But the far more telling evidence comes from the fact that when Democrats retook control of state government, they scrapped every piece of the Republican Party’s law-and-order platform — save for the deadly weapon laws. This was remarkable because violence — in violation of the weapon restrictions — was integral to Democrats coming to dominate Texas politics and creating the Jim Crow system of segregation. White militia companies blocked Republican voters from polling places, and armed, white-on-black intimidation and violence were commonplace.

Yet, despite benefiting from violations of the weapons ban, Democrats not only kept it in place, they also increased penalties and closed loopholes between the 1880s and 1920s. Texas Democrats experienced an early and strong progressive impulse near the turn of the 20th century. Many of these reformers firmly believed tougher laws and harsher penalties would disincentivize the habitual or casual carrying of weapons in public. In 1905, the minimum fine was raised from $25 to $100, and those unable to pay served time in county jails, laboring on road projects and county farms. The reformist Democrats went even further in the 1920s by banning automatic weapons and levying a 50 percent tax on all pistol sales in the state.

This tax proved ineffective when savvy salesmen began offering long-term leases for pistols at the old market price for purchase. Yet, undaunted, reform-minded Democrats passed a law making it a felony to unlawfully carry arms in Texas. It gave judges and juries the option of sending repeat offenders to the state penitentiary for up to three years. But for the veto of Gov. Oscar B. Colquitt, the state most closely identified with gunslingers and shootouts would have punished habitual pistol-toting as a felony. Colquitt threw the progressives a bone by supporting the addition of a new crime to the Texas penal code: assault with a prohibited weapon, which carried harsh penalties.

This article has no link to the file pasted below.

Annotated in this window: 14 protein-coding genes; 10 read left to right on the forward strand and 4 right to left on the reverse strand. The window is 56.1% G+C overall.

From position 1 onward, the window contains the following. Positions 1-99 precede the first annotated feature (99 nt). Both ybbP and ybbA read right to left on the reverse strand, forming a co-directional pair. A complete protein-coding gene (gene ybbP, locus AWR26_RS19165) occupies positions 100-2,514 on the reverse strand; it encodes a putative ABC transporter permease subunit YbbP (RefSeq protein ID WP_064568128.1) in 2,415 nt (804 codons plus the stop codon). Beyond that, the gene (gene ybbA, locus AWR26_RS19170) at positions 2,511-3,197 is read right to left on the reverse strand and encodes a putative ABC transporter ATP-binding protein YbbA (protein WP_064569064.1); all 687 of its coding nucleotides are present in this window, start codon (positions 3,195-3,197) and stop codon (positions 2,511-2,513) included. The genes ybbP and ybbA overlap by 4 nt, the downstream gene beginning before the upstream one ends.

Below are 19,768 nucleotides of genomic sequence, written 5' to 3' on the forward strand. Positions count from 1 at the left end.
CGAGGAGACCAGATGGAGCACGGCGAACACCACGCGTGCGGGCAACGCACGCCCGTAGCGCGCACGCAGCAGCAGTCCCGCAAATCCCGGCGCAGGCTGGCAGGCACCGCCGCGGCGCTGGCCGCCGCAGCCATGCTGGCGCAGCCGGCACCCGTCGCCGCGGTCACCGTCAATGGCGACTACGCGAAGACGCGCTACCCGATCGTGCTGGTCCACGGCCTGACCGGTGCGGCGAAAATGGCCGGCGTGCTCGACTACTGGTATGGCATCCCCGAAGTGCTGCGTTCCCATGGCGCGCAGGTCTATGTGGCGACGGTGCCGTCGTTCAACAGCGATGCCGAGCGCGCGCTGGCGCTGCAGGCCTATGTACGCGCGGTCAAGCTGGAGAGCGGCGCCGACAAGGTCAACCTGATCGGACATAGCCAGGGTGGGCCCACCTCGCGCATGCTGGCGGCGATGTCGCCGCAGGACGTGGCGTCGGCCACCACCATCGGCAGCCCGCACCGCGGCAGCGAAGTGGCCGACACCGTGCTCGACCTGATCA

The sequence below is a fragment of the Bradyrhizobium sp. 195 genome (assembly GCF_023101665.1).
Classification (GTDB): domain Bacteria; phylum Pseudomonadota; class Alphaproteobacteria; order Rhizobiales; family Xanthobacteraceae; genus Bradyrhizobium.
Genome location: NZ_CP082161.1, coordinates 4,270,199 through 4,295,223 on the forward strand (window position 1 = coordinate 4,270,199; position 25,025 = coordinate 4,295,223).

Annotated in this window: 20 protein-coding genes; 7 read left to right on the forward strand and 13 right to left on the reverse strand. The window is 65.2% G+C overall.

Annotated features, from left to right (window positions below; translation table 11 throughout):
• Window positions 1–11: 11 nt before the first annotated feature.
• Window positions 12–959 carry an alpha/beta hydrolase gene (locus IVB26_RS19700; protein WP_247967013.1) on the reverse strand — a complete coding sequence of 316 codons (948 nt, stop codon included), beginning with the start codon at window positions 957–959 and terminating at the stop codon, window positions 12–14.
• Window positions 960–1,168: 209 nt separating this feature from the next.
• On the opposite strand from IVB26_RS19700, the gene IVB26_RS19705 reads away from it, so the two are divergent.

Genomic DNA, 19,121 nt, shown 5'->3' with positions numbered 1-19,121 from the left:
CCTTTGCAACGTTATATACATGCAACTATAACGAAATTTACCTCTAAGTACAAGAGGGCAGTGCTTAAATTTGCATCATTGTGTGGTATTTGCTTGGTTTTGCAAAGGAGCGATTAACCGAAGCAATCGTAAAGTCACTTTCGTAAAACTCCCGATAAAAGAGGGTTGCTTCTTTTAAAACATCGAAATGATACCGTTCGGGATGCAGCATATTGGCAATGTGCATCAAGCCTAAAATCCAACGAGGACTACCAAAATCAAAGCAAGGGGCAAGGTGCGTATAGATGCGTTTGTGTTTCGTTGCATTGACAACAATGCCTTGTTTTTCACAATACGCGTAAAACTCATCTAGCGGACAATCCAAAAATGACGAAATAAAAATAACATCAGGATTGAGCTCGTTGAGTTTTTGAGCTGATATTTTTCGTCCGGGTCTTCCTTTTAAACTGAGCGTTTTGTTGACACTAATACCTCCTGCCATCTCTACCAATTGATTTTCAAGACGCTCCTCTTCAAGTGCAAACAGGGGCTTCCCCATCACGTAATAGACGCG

These deadly weapon laws were a significant departure from the trends set by other Southern and Western states. Most Southern states tended to prohibit only concealed weapons, while Western states largely allowed gun-toting outside settled areas. Texas’ laws put it at the forefront of the comprehensive gun regulations that we are familiar with today.

Although the deadly weapon laws were technically universal, without a doubt the Texans most vulnerable to arrest for unlawfully carrying arms were those of African American or Mexican descent. But their misuse by white supremacists during the era of Jim Crow should not overshadow the laws’ effectiveness at reducing violence or their reflection of widely held social values among Texans.

These laws also aren’t some relic of the distant past. They stayed on the books for over a century. It wasn’t until the mid-1990s, when the Republican Party became dominant in Texas politics, that a loosening of firearms regulations in the name of personal self-defense began. In 1995 then-Gov. George W. Bush signed a law authorizing properly licensed residents to carry concealed handguns, and in 2015 Gov. Greg Abbott put his signature to a bill allowing them to carry openly as well. Restrictions upon bladed weapons and metal knuckles have similarly been curtailed over the past 20 years.

The experience of the past generation has obscured the Lone Star State’s deep and long-standing history of gun regulation. That history is relevant today: It’s a reminder that when rampant bloodshed gripped Texas in the wake of the Civil War, a bipartisan group of lawmakers came together to pass strict gun laws that probably reduced violence, and whose legality and effectiveness Texans rarely questioned.

Yes, there were no organized pro-gun rights organizations in the late 19th century fighting back against these laws like the National Rifle Association does today. But the mood in the wake of El Paso and Odessa is reminiscent of the one from the turbulent Reconstruction years — a growing consensus is demanding that we do something to curtail gun-related deaths in our country. A century and a half ago, such a consensus in Texas led to strict regulation of deadly weapons, regulations that were both successful and relatively uncontroversial until recent decades. It is a history worth remembering.

This post has been updated.